The Engine Rebuild Kit

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Contributed Article

The Engine Rebuild Kit

by Curtis Von Fange

I always liked engine rebuild kits. They have all the replacement parts for overhauling an engine without going to the store to get gaskets, special measuring tools, or miscellaneous parts. They come neatly packaged, clean and tidy. But it's important not to let that packaging lull you into a false sense of security. The appearance of matching sleeves, pistons, rings, and bearings can cause frustration and agony if not properly measured and installed in a workshop environment. Following certain assembly procedures will reaffirm how wonderful these engine kits are. This paper is certainly not exhaustive in the engine assembly procedure, but will, hopefully, point out a few of the pitfalls that might be bypassed under the guise of a 'rebuild kit'.

Engine cleanliness isn't next to godliness, but it oughta be. Removing all the oil and built up grime on engine parts will ensure the longevity of any rebuild project. Sending out the head, block, and major grease-carrying components to be professionally hot-tanked will remove ages of built up grime and internal rust. Smaller parts can be cleaned in the shop using a solvent tank, then dried, inspected for integrity, and laid on top of a clean rag (an old sheet works good for this). When the engine comes back from the machine shop it should, ideally, be put on a rotating engine stand and prepared for reassembly. Use an air (air compressor) gun to blow off the engine block along with all the openings and bolt holes to remove any residue. A clean solvent rag can be used to wipe off the internal surfaces to remove any film left over from the tanking process. Hopefully the machine shop has reinstalled the casting plugs (sometimes called freeze plugs) and the oil galley plugs.

The first item of business in the kit is to install the cylinder sleeves. I recommend that the machine shop install these, but, if they didn't, here is the best way to do it. First, stick them in the freezer for a couple of hours. This will cause the metal to shrink just enough to slip into the cylinder bore a little easier. Place the block on a hydraulic press and line it and the ram up with the sleeve. Place some cylinder sealer around the upper end of the sleeve, install an adapter on the top of sleeve which will mate to the ram and quickly but gently press the sleeve into the bore. Don't stop midway to answer the phone or talk to the dog as the natural heat from the block will quickly cause the sleeve to expand thereby increasing the risk of breakage. Only stop when the sleeve is flush with the top of the block. Go ahead and repeat the process with the other sleeves. If, like most ill equipped barn shops, you don't have access to a press, you can use a block of wood and a large sledge hammer. Make sure and get an extra set of hands to hold everything reasonably straight; and tap lightly but firmly with the hammer and watch your hands.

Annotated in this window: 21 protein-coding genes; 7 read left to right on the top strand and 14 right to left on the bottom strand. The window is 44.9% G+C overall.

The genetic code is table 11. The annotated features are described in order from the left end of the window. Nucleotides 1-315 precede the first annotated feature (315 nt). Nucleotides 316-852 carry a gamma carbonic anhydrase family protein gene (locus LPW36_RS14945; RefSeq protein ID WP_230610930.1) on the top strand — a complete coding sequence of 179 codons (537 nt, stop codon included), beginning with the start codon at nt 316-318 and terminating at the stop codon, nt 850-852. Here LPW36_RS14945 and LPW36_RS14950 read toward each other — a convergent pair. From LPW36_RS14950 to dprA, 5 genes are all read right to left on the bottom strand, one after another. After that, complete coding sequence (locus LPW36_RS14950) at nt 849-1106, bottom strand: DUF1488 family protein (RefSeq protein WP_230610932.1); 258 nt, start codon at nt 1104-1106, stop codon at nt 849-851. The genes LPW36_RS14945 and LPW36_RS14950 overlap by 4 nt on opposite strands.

Now that the sleeves are in place the next step is to match the pistons to each cylinder. Take the manual and locate the piston to cylinder wall measurement. Generally it should be around .004 to .007 sidewall clearance. Then locate an industrial supply house (or a very well stocked automotive store) and purchase a very long feeler gauge, commonly called a ribbon gauge. Get at least two sizes, one about .002 and another about .004. Intall the piston in the bore and see if the thinner feeler gauge will slip in next to the piston. The proper fit is when the ribbon gauges can be pulled from between the piston and sleeve with a specified inch-pound pull using an inch/pound scale. Of course our shop didn't have the scale so we gauged it with a mildly firm pull; the feelers slipped freely out of from between the piston and cylinder sleeve without binding. You should check the piston at the top and at the bottom of the cylinder for proper clearance in case the sleeve is tapered. (Don't assume that if the piston freely falls through the bore that the clearance is adequate. I did that with an engine kit once. Turned out that after the engine ran for four or five minutes the piston heated up enough to expand in the sleeve and freeze up the engine.) If the clearance is inadequate the cylinder bore (or sleeve) will have to be honed and then rechecked. Take the time to do it right.